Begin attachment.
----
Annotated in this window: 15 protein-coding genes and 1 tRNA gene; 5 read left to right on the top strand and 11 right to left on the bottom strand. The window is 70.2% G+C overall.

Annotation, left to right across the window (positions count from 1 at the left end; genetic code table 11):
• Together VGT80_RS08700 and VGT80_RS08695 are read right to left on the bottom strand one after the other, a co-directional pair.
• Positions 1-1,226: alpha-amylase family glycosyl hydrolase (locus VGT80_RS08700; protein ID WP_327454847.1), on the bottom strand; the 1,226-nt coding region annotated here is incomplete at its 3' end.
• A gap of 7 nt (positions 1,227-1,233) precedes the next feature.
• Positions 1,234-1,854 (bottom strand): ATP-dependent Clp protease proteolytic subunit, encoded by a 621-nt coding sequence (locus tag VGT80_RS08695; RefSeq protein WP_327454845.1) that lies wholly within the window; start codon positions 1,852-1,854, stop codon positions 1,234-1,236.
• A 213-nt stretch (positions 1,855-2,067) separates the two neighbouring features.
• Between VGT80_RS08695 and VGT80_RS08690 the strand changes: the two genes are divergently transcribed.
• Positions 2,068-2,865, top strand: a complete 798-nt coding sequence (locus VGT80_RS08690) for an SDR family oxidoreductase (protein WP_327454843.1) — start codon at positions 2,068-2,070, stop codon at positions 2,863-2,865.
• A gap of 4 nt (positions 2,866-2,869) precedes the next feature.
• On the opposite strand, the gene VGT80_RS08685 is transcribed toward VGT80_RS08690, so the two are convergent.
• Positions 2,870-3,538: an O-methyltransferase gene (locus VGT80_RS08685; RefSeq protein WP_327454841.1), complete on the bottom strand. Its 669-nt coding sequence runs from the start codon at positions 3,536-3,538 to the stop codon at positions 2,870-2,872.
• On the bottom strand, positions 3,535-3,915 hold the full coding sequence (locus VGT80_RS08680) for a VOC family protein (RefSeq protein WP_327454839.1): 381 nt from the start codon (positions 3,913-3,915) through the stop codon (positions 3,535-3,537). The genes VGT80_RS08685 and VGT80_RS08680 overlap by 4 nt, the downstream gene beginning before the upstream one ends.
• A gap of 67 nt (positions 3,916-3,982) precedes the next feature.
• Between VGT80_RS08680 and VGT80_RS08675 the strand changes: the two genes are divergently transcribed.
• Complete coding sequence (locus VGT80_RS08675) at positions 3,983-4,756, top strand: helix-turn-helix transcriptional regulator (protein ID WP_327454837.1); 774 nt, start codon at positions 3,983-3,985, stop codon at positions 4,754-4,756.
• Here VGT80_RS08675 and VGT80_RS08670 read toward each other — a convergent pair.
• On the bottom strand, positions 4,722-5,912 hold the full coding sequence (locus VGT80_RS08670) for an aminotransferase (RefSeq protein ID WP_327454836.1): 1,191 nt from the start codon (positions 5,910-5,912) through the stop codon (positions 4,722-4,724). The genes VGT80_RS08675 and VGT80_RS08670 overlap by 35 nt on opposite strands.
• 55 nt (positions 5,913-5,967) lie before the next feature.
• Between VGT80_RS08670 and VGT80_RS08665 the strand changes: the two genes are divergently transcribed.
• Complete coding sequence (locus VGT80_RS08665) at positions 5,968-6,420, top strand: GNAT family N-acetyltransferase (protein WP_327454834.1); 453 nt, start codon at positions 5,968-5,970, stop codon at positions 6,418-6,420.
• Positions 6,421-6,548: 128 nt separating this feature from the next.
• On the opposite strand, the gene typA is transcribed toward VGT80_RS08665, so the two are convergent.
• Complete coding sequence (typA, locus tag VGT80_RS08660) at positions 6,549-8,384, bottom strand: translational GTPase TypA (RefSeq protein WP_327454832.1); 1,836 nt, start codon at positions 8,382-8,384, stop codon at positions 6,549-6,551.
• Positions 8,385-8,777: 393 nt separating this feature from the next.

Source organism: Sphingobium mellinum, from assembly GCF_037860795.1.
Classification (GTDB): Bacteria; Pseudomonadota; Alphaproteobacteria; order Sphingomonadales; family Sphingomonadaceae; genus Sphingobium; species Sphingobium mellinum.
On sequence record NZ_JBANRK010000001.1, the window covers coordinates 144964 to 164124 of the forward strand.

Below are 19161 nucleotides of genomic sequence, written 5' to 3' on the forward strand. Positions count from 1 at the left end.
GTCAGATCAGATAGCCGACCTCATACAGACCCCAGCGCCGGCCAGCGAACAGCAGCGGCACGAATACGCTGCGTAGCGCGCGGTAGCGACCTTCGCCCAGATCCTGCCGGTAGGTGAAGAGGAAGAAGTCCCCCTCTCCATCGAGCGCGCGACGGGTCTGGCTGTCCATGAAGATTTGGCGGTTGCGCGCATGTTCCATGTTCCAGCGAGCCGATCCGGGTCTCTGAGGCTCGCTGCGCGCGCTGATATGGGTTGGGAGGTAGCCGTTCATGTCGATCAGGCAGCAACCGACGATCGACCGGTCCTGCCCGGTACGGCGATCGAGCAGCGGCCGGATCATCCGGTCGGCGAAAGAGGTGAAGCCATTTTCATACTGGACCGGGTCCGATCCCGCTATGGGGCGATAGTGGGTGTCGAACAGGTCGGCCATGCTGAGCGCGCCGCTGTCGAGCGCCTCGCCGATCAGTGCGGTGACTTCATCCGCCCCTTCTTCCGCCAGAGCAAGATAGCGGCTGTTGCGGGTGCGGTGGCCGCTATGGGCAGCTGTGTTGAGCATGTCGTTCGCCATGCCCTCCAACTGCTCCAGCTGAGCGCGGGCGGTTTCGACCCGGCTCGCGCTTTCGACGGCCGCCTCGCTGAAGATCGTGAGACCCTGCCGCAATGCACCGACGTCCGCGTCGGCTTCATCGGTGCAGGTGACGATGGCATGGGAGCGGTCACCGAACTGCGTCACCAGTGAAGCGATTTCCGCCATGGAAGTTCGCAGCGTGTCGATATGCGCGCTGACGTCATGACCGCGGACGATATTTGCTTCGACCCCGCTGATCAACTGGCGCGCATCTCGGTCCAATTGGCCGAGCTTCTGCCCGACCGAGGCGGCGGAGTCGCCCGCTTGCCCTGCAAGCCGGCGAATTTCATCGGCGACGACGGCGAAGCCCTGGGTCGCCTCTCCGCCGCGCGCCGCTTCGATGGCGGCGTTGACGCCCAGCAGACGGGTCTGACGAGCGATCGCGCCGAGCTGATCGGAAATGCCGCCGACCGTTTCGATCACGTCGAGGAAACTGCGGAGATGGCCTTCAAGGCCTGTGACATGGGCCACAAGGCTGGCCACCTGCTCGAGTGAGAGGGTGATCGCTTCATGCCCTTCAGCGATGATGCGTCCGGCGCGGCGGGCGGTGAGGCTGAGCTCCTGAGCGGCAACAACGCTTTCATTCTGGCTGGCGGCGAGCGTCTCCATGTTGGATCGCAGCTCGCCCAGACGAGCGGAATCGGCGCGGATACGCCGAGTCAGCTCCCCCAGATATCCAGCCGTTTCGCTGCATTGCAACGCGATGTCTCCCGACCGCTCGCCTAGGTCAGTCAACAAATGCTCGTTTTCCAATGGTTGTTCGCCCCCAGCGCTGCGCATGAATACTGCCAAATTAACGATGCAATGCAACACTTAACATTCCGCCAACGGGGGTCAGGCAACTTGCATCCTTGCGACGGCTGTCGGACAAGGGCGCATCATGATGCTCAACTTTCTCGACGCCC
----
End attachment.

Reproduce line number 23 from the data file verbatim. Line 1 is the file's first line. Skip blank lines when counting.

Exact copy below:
• On the opposite strand, the gene typA is transcribed toward VGT80_RS08665, so the two are convergent.